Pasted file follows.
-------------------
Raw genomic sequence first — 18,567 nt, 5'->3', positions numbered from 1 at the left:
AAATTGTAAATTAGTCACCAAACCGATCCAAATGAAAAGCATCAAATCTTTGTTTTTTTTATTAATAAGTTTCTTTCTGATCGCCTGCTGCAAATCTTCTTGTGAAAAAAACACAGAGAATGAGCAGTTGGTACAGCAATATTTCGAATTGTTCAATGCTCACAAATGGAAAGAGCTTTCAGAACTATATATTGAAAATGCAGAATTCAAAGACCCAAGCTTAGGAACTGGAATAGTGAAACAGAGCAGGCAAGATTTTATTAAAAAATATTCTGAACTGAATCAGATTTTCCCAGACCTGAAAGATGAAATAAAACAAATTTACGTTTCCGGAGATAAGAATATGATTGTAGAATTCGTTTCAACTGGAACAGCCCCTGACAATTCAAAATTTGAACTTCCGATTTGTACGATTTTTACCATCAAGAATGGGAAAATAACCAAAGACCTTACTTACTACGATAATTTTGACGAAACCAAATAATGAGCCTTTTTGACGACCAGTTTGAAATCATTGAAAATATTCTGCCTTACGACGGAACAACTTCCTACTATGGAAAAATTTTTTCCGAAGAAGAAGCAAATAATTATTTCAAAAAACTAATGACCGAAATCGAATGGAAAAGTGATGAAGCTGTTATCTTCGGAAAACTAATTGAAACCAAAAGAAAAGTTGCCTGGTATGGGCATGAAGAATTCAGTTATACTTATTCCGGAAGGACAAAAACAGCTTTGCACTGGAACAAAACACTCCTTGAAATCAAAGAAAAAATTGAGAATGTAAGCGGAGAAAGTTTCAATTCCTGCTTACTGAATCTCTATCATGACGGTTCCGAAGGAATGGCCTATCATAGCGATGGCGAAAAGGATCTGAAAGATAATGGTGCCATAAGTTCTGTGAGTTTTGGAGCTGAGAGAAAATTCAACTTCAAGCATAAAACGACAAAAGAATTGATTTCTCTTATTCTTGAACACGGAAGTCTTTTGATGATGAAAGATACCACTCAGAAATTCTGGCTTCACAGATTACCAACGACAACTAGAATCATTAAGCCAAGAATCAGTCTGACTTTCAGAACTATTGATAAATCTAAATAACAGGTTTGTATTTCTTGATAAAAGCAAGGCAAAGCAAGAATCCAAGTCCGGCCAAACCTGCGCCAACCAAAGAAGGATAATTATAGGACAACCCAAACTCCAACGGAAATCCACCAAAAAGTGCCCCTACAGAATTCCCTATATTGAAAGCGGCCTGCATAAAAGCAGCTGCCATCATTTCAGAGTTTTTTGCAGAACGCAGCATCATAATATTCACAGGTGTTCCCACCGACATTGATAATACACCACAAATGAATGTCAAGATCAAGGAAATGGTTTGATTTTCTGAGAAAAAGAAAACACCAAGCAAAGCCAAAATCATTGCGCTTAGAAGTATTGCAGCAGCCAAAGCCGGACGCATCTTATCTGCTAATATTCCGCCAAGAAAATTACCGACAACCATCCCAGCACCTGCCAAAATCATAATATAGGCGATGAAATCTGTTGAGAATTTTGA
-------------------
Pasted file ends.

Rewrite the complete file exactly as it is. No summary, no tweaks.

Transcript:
Raw genomic sequence first — 18,567 nt, 5'->3', positions numbered from 1 at the left:
AAATTGTAAATTAGTCACCAAACCGATCCAAATGAAAAGCATCAAATCTTTGTTTTTTTTATTAATAAGTTTCTTTCTGATCGCCTGCTGCAAATCTTCTTGTGAAAAAAACACAGAGAATGAGCAGTTGGTACAGCAATATTTCGAATTGTTCAATGCTCACAAATGGAAAGAGCTTTCAGAACTATATATTGAAAATGCAGAATTCAAAGACCCAAGCTTAGGAACTGGAATAGTGAAACAGAGCAGGCAAGATTTTATTAAAAAATATTCTGAACTGAATCAGATTTTCCCAGACCTGAAAGATGAAATAAAACAAATTTACGTTTCCGGAGATAAGAATATGATTGTAGAATTCGTTTCAACTGGAACAGCCCCTGACAATTCAAAATTTGAACTTCCGATTTGTACGATTTTTACCATCAAGAATGGGAAAATAACCAAAGACCTTACTTACTACGATAATTTTGACGAAACCAAATAATGAGCCTTTTTGACGACCAGTTTGAAATCATTGAAAATATTCTGCCTTACGACGGAACAACTTCCTACTATGGAAAAATTTTTTCCGAAGAAGAAGCAAATAATTATTTCAAAAAACTAATGACCGAAATCGAATGGAAAAGTGATGAAGCTGTTATCTTCGGAAAACTAATTGAAACCAAAAGAAAAGTTGCCTGGTATGGGCATGAAGAATTCAGTTATACTTATTCCGGAAGGACAAAAACAGCTTTGCACTGGAACAAAACACTCCTTGAAATCAAAGAAAAAATTGAGAATGTAAGCGGAGAAAGTTTCAATTCCTGCTTACTGAATCTCTATCATGACGGTTCCGAAGGAATGGCCTATCATAGCGATGGCGAAAAGGATCTGAAAGATAATGGTGCCATAAGTTCTGTGAGTTTTGGAGCTGAGAGAAAATTCAACTTCAAGCATAAAACGACAAAAGAATTGATTTCTCTTATTCTTGAACACGGAAGTCTTTTGATGATGAAAGATACCACTCAGAAATTCTGGCTTCACAGATTACCAACGACAACTAGAATCATTAAGCCAAGAATCAGTCTGACTTTCAGAACTATTGATAAATCTAAATAACAGGTTTGTATTTCTTGATAAAAGCAAGGCAAAGCAAGAATCCAAGTCCGGCCAAACCTGCGCCAACCAAAGAAGGATAATTATAGGACAACCCAAACTCCAACGGAAATCCACCAAAAAGTGCCCCTACAGAATTCCCTATATTGAAAGCGGCCTGCATAAAAGCAGCTGCCATCATTTCAGAGTTTTTTGCAGAACGCAGCATCATAATATTCACAGGTGTTCCCACCGACATTGATAATACACCACAAATGAATGTCAAGATCAAGGAAATGGTTTGATTTTCTGAGAAAAAGAAAACACCAAGCAAAGCCAAAATCATTGCGCTTAGAAGTATTGCAGCAGCCAAAGCCGGACGCATCTTATCTGCTAATATTCCGCCAAGAAAATTACCGACAACCATCCCAGCACCTGCCAAAATCATAATATAGGCGATGAAATCTGTTGAGAATTTTGA